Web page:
John Kerry extends stay, will now fly to China: Diplomatic message to Beijing?

Pakistan. This could be a couched message of re-hyphenating India, but now with its eastern neighbour China.

Earlier, Kerry’s plan to visits to a temple, mosque and a gurdwara, a choice some were viewing as a subtle iteration of the concerns on religious freedom, got washed away due to heavy rains that lashed Delhi on Wednesday morning. He was expected to visit Gurdwara Sisganj Sahib, Jama Masjid and Gauri Shankar temple – all located within a kilometre of one another – in Chandni Chowk, before he flies out.

Kerry, while speaking at IIT Delhi had a clear message, saying “We have to respect rights of all our citizens irrespective of creed and allow them to protest in peace without fear that they will be jailed”. This comes in the backdrop of the sedition case that was filed against Amnesty International in Bengaluru for holding an event on Kashmir. The secretary of state was originally supposed to visit religious places ahead of official talks, but was rescheduled on the day or his departure a day after talks to avoid any prospect of the symbolism in his visits clouding the talks.

Since his landing in Delhi, downpour and water-logging first brought his cavalcade standstill on September 29 and then on Wednesday played spoil spot to his visit to old Delhi. For over two hours on Wednesday morning Delhi received torrential rainfall, resulting in serpentine traffic jams at various places.

During his last official engagement the meeting with the Prime Minister Modi, Kerry briefed him about the outcome of the 2nd India-US Strategic & Commercial Dialogue. He also shared US perspective on developments in the region and beyond. Sources said while the US secretary of state expressed concern at the rising tensions between India and Pakistan, he was told India’s sincere efforts to bring peace in the region. On Tuesday as well, external affairs minister Sushma Swaraj at length explained government efforts to buy peace with Islamabad. “When this government was formed, we invited Pakistan’s prime minister to the oath-taking ceremony, even before the formation of the government. After that we took the initiative to re-start foreign secretary-level talks, but they did something which compelled us to cancel the talks.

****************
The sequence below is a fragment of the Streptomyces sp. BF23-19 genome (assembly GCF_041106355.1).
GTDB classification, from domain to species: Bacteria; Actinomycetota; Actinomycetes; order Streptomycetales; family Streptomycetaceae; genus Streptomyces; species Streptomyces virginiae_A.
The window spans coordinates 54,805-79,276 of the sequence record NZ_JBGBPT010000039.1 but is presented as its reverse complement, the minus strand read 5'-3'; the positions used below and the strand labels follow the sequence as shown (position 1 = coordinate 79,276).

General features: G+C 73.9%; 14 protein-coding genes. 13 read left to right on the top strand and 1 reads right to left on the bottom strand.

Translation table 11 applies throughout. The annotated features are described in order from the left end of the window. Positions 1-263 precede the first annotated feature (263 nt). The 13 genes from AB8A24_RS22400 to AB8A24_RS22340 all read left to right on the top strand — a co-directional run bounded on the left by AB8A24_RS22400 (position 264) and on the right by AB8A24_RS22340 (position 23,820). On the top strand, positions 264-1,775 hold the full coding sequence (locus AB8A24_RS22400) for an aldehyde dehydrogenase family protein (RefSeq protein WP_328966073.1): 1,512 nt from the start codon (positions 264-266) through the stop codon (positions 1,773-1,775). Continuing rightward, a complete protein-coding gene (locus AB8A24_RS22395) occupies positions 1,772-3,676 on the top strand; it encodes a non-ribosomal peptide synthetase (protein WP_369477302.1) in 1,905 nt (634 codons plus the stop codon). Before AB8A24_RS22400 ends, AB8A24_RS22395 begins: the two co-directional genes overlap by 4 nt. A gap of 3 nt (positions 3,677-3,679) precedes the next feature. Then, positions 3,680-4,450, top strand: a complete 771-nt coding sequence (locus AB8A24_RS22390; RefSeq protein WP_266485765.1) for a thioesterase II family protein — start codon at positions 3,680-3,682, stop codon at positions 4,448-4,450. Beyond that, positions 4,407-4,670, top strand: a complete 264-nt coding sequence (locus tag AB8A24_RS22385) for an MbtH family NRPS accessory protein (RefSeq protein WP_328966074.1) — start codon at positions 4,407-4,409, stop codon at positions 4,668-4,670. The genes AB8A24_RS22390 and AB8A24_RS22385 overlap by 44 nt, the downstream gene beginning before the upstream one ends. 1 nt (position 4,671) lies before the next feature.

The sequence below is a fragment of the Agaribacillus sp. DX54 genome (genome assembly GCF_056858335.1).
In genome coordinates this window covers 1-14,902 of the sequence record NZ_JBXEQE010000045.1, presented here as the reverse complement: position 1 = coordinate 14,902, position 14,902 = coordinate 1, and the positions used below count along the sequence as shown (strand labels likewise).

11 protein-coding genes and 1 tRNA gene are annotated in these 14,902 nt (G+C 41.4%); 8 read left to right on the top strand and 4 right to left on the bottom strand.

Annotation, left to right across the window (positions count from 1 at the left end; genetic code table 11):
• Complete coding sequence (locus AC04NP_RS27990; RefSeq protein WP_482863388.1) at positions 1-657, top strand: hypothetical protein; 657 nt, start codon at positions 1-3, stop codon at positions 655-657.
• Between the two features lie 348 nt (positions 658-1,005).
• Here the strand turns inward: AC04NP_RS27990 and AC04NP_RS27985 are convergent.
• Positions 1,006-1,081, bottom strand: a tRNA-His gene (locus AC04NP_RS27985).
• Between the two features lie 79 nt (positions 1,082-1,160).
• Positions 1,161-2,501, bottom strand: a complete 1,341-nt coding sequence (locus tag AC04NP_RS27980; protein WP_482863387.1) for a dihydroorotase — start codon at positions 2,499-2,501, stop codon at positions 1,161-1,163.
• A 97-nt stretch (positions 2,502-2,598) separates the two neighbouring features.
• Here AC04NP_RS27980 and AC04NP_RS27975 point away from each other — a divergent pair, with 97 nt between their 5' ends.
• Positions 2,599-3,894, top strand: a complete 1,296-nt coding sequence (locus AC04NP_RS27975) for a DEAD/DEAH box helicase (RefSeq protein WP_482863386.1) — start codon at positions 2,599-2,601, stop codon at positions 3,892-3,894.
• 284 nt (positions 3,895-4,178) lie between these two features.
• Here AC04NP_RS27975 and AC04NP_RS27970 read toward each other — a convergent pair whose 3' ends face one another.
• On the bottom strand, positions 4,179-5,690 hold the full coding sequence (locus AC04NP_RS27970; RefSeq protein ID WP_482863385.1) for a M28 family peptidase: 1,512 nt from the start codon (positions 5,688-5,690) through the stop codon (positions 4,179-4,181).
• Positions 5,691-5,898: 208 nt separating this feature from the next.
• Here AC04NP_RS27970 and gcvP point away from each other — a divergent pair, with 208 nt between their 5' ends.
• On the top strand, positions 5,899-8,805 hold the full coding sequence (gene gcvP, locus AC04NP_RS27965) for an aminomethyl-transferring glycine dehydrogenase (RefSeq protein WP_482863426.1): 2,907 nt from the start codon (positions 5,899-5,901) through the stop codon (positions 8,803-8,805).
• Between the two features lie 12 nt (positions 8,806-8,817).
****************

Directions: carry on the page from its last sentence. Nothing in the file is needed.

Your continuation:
“After that when I visited Islamabad, I returned with the decision of starting a Comprehensive Bilateral Dialogue. Later our Prime Minister visited Lahore, but we got Pathankot after coming back,” she said, adding that India’s minimum expectation was that there should be some action on the Pathankot issue. “Terrorism and talks cannot go hand in hand and we have already told them. Hence, it is not a thing to worry, but yes we do have an expectation and talks will resume only after some action is taken on this issue,” she was quoted as saying.
Kissinger’s extended stay in Pak and secret China missive

In 1971, then US Secretary of State Dr Henry Kissinger in a similar circumstances extended his stay, while he was in Pakistan. It was reported that he fell sick and flew to tourist resort Murree to take rest. But years later it was revealed that he had undertaken a secret visit from Islamabad to Peking (Beijing) during July 9-11, 1971. Premier Chou Enlai specifically had mentioned to take a direct flight from Islamabad either on Pakistan’s airline or on a special plane sent by China to Pakistan. His visit opened the dialogue with China. The mission remained secret because the Americans were not sure of its success. Pakistan also guaranteed its secrecy.

Several Chinese leaders arrived in Pakistan and were waiting on a PIA’s plane for Kissinger’s group. Under the plan, Dr Kissinger would arrive in Islamabad and after 24 hours stay, he would disappear in a place in Northern Areas. In fact, he would fly by a PIA Boeing to Peking. A high-level Pakistani official would accompany him to Peking.

On his return from Peking to Islamabad, he would resume his onward journey.

Source:-Dnaindia
View more:-whatsapp marketing software

Advertisements

Leave a Reply

Fill in your details below or click an icon to log in:

WordPress.com Logo

You are commenting using your WordPress.com account. Log Out / Change )

Twitter picture

You are commenting using your Twitter account. Log Out / Change )

Facebook photo

You are commenting using your Facebook account. Log Out / Change )

Google+ photo

You are commenting using your Google+ account. Log Out / Change )

Connecting to %s